Expanding on my theme of Denmark being the ‘twilight zone’ where the strange and curious are commonplace, I’ve found Danish oats to be the next weird item on the long list of weird things in this peaceful, pretty, relaxed, but strange country. Whenever I find myself in a new country I like to follow the ‘When in Rome….’ adage by trying to eat local food and follow local customs. In Germany I learned to enjoy mustard with sausages although my tastebuds have always rebelled at the taste of the foul yellow sauce. In Belgium I learned that it’s wise to eat only one cream-laden waffle at a time. In France I learned the French words for ‘snails’ and ‘frogs legs’ so that I could avoid them at all costs. In Switzerland I learned that it’s acceptable to push into a queue if you’re old and have a big stick. In Ireland I learned that if you go into one of the tiny pubs on a busy night you have to exit out the back door, because there’s no way you can push back through the crowd to get out the way you came in. In the Philippines I learned not to order anything that isn’t local cuisine, as it’s generally unrecognisable from its original form (burgers, pizza etc). Reading back over these points makes me realise that I am perhaps not the type of person who adapts easily to a foreign climate at all. I’ll have to work on that.
I now find myself living in Denmark – at least for now. Having decided that Weetabix was too British to be eating for breakfast in Denmark, I decided to select something healthy from their limited range of local breakfast cereals. A traditional breakfast here revolves around bread, cheese and cold meats with little emphasis on breakfast cereal at all. This is another thing that surprises me about this country – that they eat a lot of their food cold. COLD I tell you! Why on earth, in such a cold country, would they choose to eat cold, open sandwiches for Christmas lunch?!! Anyway, back to the breakfast cereal. I selected a bag of muesli, thinking that it couldn’t be too dissimilar to the muesli I had known and loved in the UK or South Africa. What I found, when I opened the bag, were some of the toughest oats known to man and could possible be used as heat-proof coating on a space craft. They actually clinked against the porcelain as I poured them into the bowl. ‘This can’t be good’, I thought. ‘How do the Danes eat these things?’ I asked myself, holding one oat up to the light, putting my glasses on to examine it more closely. ‘With difficulty’ would be my response. ‘Still’, I thought, ‘there must be a way to prepare this stuff.’ I tried adding some rice milk straight from the fridge. Why rice milk? I know, right? You might as well use water, but I’ve been persuaded that dairy should be minimised in the diet, so I’m trying out the theory. Sorry, cows.
The addition of the rice milk did nothing to break down the oats’ defences. I tried a spoonful eagerly, but gingerly. It was like eating a mouthful of shirt buttons and equally hard to chew and digest. I wasn’t beaten yet. I grabbed my perfect pot (every kitchen should have one) and filled it with the mess of oats and rice milk. I then proceeded, as the Irish say, to cook ‘the bejesus’ out of those stubborn oats. After 10 minutes, they looked as if they had finally surrendered. I slopped the cowering oats back into my bowl and waited for them to cool. However, while some of the brittle fruit pieces had softened, the oats were still doggedly maintaining their shape. They seemed to be taunting me, saying: ‘Never give in. Never surrender!’ It suddenly occurred to me that the oats are characteristic of the Danes themselves. They resist change with every fibre of their being until there is no other choice but to embrace it. There have been times, in my job as an IT consultant, when I would gladly have cooked some Danes in a pot until they accepted the change I was trying to introduce into the workplace. However, I imagine that boiling Danes in a pot is a punishable offence even in Denmark, so I didn’t try it.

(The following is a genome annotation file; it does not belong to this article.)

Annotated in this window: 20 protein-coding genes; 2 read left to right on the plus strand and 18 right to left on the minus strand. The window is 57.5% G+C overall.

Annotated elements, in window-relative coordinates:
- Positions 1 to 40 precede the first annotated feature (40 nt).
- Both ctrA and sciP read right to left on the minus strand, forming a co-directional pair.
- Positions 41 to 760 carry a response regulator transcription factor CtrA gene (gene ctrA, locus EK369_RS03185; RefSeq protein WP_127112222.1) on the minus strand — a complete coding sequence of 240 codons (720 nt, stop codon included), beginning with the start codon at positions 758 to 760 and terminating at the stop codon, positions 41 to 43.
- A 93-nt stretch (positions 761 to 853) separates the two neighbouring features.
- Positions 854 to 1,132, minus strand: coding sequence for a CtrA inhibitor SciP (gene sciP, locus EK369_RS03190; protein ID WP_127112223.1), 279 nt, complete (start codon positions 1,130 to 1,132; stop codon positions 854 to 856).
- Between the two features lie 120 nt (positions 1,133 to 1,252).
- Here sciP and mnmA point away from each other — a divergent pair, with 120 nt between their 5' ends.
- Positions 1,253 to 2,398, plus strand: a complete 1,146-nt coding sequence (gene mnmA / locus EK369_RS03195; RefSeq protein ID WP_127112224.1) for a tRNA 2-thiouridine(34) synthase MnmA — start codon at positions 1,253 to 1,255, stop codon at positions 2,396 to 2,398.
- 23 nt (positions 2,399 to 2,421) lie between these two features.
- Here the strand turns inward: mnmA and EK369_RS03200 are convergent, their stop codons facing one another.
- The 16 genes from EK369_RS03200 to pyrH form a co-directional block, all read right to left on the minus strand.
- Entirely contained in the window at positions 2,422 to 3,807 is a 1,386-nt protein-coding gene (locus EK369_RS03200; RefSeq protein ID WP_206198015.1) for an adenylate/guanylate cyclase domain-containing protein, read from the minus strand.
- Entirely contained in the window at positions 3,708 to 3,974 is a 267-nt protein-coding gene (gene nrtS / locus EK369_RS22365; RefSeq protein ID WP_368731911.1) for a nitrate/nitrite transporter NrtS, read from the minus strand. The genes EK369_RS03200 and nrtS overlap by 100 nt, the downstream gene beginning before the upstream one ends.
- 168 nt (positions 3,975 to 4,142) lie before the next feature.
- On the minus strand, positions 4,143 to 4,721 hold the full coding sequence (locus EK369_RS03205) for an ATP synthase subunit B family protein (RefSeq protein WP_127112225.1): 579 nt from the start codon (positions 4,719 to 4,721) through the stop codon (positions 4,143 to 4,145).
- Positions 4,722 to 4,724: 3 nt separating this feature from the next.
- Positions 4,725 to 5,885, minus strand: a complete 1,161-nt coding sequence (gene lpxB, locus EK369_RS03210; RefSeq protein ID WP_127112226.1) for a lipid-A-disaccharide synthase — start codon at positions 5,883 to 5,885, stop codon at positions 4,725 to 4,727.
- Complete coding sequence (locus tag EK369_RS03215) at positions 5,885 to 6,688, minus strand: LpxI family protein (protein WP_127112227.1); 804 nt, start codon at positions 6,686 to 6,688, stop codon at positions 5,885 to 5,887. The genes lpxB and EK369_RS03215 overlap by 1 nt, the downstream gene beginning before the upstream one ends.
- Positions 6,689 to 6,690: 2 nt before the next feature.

I may have mentioned that I love the Danes in spite of my incredulity at their idiosyncrasies? They’re friendly and welcoming people who always seem to be cheerful, but their stubborn resistance to change extends to their laws, which are obeyed to the letter. If the Danish government decides that a particular type of food is harmful to the health, then they inform the people and the people then simply stop eating that particular type of food….immediately and en masse. I was crossing a road with my family in the town of Kolding, Jutland, but the ‘don’t walk’ red man was on, so we stopped briefly to consider our options. Groups of locals were also waiting patiently for the red man to become a green man. Since it was a quiet side street, we looked left, then right, then left again and crossed despite the red man. We could actually hear the intake of breath of those around us and sense the disapproval at such foolish action that flouted the rules of Danish society. It’s also interesting to note that, in a country where bicycles are so prevalent, all Danish cyclists, almost without exception, park their bikes front wheel first so that the front wheel is in the bike rack. None are reversed into place in any line of bikes. Conformity appears to be paramount in this country, but perhaps that’s what gives rise to the extraordinary peace and contentment. I feel kinda guilty parking my bike rear wheel first just to be different.
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